In this paper, we are presenting an alternative approach to the investigation of lower extremity coupling referred to as a dynamical systems approach. In this approach, we calculate the phase angle of each segment and joint angle. Pairing the key segment/joint motions, we use phase angles to determine the continuous relative phase and the variability of the continuous relative phase. Data from two studies illustrate the efficacy of the dynamical systems approach. Individuals who were asymptomatic, even though they may have anatomical aberrant structural problems (i.e. high Q-angle vs low Q-angle) showed no differences in the pattern of the continuous relative phase or in the variability of the continuous phase. However, differences in the variability of the continuous relative phase were apparent in comparing individuals who were symptomatic with patellofemoral pain with non-injured individuals. Patellofemoral pain individuals showed less variability in the continuous relative phase of the lower extremity couplings than did the healthy subjects. We hypothesize that the lower variability of the couplings in the symptomatic individuals indicates repeatable joint actions within a very narrow range.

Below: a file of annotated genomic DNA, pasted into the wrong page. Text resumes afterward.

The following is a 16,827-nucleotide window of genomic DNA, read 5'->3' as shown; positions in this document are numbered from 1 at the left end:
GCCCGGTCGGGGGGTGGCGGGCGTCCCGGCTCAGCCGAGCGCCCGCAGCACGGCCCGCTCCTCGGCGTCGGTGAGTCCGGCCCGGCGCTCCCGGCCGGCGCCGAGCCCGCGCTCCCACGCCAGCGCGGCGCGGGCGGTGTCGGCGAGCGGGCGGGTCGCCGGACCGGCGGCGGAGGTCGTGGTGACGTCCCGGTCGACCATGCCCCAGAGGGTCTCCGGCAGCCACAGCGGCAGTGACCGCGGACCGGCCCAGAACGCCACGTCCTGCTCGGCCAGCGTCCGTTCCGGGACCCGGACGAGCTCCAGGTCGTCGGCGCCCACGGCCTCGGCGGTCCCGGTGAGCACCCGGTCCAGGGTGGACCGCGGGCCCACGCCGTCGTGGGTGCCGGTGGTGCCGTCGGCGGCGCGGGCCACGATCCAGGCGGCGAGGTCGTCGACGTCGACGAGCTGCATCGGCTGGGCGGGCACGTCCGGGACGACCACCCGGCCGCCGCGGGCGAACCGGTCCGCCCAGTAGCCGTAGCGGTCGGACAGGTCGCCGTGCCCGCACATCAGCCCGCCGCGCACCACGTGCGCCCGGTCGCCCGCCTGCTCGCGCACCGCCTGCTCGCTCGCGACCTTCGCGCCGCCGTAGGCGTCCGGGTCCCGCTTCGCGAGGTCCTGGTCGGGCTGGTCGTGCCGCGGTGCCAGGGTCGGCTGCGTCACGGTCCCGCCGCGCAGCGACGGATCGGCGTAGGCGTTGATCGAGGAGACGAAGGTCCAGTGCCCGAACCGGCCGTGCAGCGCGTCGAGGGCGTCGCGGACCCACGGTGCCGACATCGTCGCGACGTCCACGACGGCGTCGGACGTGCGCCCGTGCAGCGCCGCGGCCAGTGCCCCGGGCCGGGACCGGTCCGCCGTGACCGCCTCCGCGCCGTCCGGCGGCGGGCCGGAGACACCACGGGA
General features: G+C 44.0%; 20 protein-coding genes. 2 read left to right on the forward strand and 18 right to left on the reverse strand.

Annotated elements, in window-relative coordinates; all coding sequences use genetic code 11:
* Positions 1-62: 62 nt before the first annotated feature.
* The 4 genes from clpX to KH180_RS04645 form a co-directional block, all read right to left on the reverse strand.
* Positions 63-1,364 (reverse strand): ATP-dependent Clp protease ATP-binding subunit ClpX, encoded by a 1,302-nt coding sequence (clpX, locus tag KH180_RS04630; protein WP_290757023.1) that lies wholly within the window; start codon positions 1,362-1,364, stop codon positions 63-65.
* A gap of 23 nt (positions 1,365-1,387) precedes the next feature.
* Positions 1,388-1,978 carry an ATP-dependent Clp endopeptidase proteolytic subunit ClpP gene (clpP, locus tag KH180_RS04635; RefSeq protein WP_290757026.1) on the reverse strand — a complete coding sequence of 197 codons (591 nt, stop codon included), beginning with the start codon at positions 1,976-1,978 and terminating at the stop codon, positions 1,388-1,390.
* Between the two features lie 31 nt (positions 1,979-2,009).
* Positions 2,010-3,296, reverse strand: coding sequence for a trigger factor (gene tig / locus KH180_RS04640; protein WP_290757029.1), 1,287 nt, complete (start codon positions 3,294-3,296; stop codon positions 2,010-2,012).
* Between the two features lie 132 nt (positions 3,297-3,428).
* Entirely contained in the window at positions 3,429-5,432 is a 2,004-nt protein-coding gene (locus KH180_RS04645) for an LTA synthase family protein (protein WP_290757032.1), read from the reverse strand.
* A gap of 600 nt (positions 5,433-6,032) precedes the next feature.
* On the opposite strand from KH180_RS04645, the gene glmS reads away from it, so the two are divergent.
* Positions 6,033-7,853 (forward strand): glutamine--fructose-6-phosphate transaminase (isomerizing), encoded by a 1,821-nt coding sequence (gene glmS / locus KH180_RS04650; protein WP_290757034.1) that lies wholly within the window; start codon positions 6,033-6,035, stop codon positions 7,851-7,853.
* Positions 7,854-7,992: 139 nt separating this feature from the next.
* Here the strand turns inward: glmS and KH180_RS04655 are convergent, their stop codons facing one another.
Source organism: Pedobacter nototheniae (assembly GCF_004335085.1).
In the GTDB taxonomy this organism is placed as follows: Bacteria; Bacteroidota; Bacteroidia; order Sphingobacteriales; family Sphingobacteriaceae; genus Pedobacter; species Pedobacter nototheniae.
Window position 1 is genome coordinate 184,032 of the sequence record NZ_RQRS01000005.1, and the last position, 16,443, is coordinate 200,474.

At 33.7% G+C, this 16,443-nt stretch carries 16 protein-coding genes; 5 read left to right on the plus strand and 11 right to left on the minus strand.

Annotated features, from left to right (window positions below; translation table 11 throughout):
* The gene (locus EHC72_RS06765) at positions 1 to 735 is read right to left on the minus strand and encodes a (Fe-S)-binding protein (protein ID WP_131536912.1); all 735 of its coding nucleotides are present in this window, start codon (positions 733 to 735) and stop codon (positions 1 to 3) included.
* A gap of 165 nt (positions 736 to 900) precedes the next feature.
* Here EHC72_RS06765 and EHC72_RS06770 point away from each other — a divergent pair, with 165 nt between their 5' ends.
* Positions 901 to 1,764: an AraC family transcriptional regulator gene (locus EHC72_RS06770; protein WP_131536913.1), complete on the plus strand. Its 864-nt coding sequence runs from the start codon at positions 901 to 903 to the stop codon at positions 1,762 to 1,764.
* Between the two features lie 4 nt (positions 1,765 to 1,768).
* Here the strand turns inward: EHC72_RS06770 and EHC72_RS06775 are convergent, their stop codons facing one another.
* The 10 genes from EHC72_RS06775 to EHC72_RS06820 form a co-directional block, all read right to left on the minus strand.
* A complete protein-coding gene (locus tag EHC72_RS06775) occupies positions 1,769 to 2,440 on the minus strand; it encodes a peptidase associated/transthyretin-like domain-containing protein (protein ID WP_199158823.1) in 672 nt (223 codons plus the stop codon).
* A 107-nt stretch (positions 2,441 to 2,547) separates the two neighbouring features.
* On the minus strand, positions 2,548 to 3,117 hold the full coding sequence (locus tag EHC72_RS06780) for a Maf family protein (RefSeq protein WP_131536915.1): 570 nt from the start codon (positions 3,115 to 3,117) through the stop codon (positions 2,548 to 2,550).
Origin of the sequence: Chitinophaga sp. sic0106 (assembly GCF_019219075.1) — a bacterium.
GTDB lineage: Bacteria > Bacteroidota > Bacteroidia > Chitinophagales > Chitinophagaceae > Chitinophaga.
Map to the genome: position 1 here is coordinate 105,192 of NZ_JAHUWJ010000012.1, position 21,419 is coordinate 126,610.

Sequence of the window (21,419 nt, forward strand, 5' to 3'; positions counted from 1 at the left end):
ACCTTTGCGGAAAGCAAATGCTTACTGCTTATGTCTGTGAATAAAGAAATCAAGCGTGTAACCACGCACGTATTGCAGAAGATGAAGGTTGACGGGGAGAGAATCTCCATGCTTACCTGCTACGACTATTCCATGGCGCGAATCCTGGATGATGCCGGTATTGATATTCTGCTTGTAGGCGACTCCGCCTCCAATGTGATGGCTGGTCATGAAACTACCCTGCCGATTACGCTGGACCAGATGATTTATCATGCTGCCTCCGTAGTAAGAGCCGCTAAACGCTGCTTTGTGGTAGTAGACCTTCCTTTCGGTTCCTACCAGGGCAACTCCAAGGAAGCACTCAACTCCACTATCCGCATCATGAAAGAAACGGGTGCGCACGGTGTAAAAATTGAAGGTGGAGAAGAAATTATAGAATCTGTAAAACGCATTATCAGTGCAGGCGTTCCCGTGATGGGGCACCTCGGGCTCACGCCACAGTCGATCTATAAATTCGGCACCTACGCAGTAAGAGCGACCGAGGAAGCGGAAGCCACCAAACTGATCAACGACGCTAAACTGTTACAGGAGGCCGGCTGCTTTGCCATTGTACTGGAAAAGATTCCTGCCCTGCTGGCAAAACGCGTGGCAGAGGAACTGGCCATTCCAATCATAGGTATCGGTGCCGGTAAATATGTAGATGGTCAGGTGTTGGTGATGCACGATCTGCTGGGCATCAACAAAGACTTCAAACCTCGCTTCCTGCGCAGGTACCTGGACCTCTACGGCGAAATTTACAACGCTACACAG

Relevance: We claim that the traditional view of the variability of disordered movement is not tenable and suggest that there is a functional role for variability in lower extremity segment coupling during locomotion. While the methods described in this paper cannot determine a cause of the injury, they may be useful in the detection and treatment of running injuries.